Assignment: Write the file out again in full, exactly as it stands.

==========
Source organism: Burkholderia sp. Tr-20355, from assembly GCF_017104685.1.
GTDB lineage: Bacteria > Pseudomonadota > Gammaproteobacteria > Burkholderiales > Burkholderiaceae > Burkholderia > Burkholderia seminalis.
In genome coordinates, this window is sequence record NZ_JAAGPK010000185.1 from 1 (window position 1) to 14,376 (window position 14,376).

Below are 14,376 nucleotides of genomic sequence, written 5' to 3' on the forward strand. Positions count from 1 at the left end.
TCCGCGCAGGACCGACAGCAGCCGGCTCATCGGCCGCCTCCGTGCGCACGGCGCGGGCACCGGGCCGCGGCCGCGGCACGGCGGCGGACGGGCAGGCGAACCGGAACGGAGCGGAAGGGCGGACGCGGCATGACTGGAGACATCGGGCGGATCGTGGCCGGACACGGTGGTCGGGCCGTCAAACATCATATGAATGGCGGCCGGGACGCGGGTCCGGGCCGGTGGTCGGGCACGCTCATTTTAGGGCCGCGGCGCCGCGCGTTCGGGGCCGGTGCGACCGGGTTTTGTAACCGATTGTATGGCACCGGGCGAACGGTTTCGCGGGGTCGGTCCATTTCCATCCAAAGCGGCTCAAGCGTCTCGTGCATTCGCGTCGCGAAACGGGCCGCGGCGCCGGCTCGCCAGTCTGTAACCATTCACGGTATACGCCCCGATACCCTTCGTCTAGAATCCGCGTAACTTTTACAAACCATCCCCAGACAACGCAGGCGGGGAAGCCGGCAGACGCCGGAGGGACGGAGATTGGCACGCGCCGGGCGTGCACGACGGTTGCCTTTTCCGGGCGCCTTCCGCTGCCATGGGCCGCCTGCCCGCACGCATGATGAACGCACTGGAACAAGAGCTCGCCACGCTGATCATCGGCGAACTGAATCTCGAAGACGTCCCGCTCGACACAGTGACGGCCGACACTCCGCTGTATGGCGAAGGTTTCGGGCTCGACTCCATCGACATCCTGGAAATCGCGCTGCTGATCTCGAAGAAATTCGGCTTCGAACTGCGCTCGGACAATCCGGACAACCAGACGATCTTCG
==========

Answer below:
Source organism: Burkholderia sp. Tr-20355, from assembly GCF_017104685.1.
GTDB lineage: Bacteria > Pseudomonadota > Gammaproteobacteria > Burkholderiales > Burkholderiaceae > Burkholderia > Burkholderia seminalis.
In genome coordinates, this window is sequence record NZ_JAAGPK010000185.1 from 1 (window position 1) to 14,376 (window position 14,376).

Below are 14,376 nucleotides of genomic sequence, written 5' to 3' on the forward strand. Positions count from 1 at the left end.
TCCGCGCAGGACCGACAGCAGCCGGCTCATCGGCCGCCTCCGTGCGCACGGCGCGGGCACCGGGCCGCGGCCGCGGCACGGCGGCGGACGGGCAGGCGAACCGGAACGGAGCGGAAGGGCGGACGCGGCATGACTGGAGACATCGGGCGGATCGTGGCCGGACACGGTGGTCGGGCCGTCAAACATCATATGAATGGCGGCCGGGACGCGGGTCCGGGCCGGTGGTCGGGCACGCTCATTTTAGGGCCGCGGCGCCGCGCGTTCGGGGCCGGTGCGACCGGGTTTTGTAACCGATTGTATGGCACCGGGCGAACGGTTTCGCGGGGTCGGTCCATTTCCATCCAAAGCGGCTCAAGCGTCTCGTGCATTCGCGTCGCGAAACGGGCCGCGGCGCCGGCTCGCCAGTCTGTAACCATTCACGGTATACGCCCCGATACCCTTCGTCTAGAATCCGCGTAACTTTTACAAACCATCCCCAGACAACGCAGGCGGGGAAGCCGGCAGACGCCGGAGGGACGGAGATTGGCACGCGCCGGGCGTGCACGACGGTTGCCTTTTCCGGGCGCCTTCCGCTGCCATGGGCCGCCTGCCCGCACGCATGATGAACGCACTGGAACAAGAGCTCGCCACGCTGATCATCGGCGAACTGAATCTCGAAGACGTCCCGCTCGACACAGTGACGGCCGACACTCCGCTGTATGGCGAAGGTTTCGGGCTCGACTCCATCGACATCCTGGAAATCGCGCTGCTGATCTCGAAGAAATTCGGCTTCGAACTGCGCTCGGACAATCCGGACAACCAGACGATCTTCG